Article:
Missed deadlines, dissatisfied bosses and customers, and deliverables not living up to expectations – project failures are common. Up to 70% of all projects fail to deliver what they promised their customers. While lack of implementation of a management process has been one of the major causes, poor performance, budget overrun, and others join the list too.
Top 10 Major Causes of Project Failure
Preventing project failure demands advanced planning and stopping common project pitfalls in their tracks. Review the ten most agreed-upon causes of project failures are brace up for difficult situations:
1. Lack of Planning
Benjamin Franklin rightly said that when you fail to plan, you plan to fail. Poor planning is the root cause of project failures. A project's success relies heavily on defining in detail the scope, each member's role, and the time frame. Lack of concrete planning exposes a project to unprecedented risks and issues. Wastage of quality time is bound to occur when you try to figure out ways of solving challenges after you kickstart the project.
Solution: With every detail laid down, keeping a realistic approach, the chances of meeting a failure are considerably reduced.
2. Kitchen Sink Syndrome
When project deliverables change as the work progresses and exceed the project scope, you end up with more tasks and responsibilities than you bargained for. Such a situation is termed scope creep or requirement creep, or kitchen sink syndrome. While requirement creep can be as blatant as an unexpected list of requests, it usually doesn't happen all at once; it slowly creeps in.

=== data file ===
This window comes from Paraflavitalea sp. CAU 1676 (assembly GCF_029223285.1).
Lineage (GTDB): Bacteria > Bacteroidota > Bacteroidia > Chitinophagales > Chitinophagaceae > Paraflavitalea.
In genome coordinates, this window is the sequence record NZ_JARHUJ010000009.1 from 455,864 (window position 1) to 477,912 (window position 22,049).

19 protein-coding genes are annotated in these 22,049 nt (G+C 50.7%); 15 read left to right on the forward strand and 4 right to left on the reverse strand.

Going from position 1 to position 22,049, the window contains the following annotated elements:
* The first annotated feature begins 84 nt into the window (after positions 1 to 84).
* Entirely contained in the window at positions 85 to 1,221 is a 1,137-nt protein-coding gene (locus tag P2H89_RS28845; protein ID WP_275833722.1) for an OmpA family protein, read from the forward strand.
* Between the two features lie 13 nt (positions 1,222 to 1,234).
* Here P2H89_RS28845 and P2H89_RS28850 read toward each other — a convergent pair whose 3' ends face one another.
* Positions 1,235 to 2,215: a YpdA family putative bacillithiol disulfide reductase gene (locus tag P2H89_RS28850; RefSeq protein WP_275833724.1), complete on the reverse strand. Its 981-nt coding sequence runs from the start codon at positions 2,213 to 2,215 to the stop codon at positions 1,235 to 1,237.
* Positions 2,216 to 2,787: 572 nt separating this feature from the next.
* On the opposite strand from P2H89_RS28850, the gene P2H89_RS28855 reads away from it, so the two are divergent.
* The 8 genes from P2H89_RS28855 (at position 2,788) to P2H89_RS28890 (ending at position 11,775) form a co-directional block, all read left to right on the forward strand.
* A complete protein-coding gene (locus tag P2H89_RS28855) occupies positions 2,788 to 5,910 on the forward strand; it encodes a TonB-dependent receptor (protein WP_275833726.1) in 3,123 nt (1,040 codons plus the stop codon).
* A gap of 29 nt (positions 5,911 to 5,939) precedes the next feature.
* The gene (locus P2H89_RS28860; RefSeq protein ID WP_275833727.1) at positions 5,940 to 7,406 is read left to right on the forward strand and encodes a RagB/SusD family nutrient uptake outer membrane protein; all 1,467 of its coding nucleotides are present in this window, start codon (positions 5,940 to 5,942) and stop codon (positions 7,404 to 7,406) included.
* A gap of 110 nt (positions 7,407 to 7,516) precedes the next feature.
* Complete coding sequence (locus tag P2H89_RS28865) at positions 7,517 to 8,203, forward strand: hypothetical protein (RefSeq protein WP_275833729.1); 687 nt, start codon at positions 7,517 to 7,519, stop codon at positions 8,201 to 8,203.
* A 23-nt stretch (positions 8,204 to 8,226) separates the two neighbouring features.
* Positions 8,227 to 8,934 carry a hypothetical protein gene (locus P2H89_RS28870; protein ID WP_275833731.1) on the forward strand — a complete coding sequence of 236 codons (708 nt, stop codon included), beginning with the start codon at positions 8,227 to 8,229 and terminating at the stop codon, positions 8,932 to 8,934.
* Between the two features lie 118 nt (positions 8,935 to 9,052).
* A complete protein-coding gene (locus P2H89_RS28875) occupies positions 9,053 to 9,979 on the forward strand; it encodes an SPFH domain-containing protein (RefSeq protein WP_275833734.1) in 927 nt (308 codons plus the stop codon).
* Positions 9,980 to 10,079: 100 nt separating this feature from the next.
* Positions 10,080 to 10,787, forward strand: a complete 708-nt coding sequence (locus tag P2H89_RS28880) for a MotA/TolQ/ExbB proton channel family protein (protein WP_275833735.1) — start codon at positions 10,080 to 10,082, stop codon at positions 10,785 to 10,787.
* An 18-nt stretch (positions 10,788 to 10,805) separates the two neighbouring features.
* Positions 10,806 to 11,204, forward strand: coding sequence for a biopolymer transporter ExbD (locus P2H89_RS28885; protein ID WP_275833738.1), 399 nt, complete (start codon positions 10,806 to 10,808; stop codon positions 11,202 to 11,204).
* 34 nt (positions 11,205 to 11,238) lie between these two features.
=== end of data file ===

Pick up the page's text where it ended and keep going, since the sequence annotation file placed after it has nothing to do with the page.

For instance, you planned five advertisements for your new product launch. The stakeholder then requests you to add two additional online blogs to support a different product. This new addition stretches your present resources and can delay the initial assignment. Changes in the scope of the project are a major cause of missed deadlines and, thus, project failures.
Solution: It is crucial to define, circulate, and obtain mutual agreement on the scope of your project before you begin.
3. Inconsistently Defined Resources
Planning should not be limited to timetables, meetings, and responsibilities. Rather human, financial, intellectual, and structural resources are crucial too. When these factors aren't consistently determined, deadlines are missed, jeopardizing a project's conclusion.
Often enterprises embark on a project without having the resources needed to get the job done, such as budget, tools, staff, time, or space.
Solution: Making a resource management plan in advance is a promising approach to avoiding project failures.
4. Unrealistic Deadlines
Project failures are bound to occur when you plan complex tasks for short due dates. It is vital to carefully look through all the aspects of a project and consider how long every phase would take. Additionally, keeping room for unexpected events is a realistic approach that helps develop a quality project.
Solution: Considering every aspect before determining the deadline is a must. It is better to consult your team and the team leader before making a commitment.
5. Lack of Transparency
Complete project visibility for every person related to its completion is a must to avoid failures. You must maintain transparency not just with the project manager but with other team members too.